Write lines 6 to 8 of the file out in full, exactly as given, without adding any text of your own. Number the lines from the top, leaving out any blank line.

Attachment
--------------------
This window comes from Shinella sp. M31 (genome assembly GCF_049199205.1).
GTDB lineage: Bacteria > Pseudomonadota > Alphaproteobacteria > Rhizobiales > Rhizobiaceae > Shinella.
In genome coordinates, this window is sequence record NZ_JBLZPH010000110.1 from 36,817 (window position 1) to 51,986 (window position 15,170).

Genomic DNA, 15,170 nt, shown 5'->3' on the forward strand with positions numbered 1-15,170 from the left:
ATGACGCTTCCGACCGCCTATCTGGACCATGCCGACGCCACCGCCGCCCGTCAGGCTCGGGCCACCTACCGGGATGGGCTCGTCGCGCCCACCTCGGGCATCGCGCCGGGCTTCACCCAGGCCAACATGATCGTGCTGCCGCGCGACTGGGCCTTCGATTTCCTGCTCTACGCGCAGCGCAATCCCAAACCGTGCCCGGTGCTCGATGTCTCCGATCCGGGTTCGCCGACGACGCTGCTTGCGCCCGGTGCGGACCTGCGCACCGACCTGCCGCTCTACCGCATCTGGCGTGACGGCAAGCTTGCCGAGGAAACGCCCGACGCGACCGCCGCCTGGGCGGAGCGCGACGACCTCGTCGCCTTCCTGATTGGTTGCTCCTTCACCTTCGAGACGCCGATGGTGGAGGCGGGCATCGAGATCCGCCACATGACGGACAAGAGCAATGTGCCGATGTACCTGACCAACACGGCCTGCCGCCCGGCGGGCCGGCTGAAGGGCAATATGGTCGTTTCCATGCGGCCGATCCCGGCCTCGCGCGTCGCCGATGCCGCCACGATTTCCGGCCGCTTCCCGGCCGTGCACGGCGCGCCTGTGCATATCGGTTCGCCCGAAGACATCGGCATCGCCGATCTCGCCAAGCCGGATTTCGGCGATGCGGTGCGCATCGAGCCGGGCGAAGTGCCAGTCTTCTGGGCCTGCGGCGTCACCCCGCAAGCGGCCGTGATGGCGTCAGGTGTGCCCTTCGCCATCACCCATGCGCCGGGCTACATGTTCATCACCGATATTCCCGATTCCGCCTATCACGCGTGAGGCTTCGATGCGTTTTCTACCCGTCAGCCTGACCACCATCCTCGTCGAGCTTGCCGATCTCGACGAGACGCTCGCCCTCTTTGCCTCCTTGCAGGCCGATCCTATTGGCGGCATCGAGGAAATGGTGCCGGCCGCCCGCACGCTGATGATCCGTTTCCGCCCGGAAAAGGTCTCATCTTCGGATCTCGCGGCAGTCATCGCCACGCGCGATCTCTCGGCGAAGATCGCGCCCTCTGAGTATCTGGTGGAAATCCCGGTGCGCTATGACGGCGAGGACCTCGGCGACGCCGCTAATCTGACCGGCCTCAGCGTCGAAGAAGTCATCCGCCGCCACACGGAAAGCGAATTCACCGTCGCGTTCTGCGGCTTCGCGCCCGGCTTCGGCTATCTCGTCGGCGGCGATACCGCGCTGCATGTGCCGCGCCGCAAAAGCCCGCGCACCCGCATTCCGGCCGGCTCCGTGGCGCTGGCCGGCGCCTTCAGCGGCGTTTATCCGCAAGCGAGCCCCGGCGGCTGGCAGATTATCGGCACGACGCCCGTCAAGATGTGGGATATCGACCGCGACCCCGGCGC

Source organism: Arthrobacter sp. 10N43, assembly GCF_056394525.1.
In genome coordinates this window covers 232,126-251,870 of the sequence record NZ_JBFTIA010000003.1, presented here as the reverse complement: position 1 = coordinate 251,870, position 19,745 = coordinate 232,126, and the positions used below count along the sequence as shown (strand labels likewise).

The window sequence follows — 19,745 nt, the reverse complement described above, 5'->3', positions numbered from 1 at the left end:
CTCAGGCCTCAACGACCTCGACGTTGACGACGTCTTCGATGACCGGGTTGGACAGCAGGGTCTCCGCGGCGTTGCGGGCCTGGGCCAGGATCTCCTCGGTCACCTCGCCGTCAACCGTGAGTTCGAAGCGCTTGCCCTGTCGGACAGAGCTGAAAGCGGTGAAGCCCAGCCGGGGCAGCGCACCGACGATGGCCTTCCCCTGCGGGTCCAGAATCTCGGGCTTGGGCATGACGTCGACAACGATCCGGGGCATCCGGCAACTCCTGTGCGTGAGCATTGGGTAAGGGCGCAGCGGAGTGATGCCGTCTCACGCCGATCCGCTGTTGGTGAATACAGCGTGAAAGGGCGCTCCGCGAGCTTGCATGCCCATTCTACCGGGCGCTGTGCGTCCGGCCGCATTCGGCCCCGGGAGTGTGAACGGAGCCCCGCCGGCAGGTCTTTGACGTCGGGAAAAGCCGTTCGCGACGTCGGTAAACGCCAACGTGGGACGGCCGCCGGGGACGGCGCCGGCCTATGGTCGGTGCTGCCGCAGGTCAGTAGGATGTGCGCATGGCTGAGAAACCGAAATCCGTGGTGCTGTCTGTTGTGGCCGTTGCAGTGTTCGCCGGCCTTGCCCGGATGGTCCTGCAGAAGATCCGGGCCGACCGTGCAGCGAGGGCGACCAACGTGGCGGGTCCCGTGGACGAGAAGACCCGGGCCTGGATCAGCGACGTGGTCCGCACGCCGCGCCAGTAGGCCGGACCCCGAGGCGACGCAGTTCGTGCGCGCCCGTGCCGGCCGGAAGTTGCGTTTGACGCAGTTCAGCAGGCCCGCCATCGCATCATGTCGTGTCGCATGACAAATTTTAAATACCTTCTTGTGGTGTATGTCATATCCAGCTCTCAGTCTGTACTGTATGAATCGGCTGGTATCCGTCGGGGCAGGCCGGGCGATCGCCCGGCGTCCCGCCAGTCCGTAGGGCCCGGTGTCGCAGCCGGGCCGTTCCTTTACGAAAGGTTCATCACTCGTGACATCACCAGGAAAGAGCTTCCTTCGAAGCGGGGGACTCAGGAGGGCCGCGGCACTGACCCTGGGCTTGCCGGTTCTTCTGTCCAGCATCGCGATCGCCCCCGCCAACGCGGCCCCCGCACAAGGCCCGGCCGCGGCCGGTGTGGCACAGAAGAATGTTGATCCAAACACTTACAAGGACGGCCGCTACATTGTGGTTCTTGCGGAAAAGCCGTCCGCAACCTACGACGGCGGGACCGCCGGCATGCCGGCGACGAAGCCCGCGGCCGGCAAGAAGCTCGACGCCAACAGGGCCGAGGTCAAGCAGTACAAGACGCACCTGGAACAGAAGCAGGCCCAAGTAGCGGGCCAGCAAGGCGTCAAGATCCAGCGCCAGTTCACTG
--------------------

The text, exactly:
Source organism: Arthrobacter sp. 10N43, assembly GCF_056394525.1.
In genome coordinates this window covers 232,126-251,870 of the sequence record NZ_JBFTIA010000003.1, presented here as the reverse complement: position 1 = coordinate 251,870, position 19,745 = coordinate 232,126, and the positions used below count along the sequence as shown (strand labels likewise).

The window sequence follows — 19,745 nt, the reverse complement described above, 5'->3', positions numbered from 1 at the left end: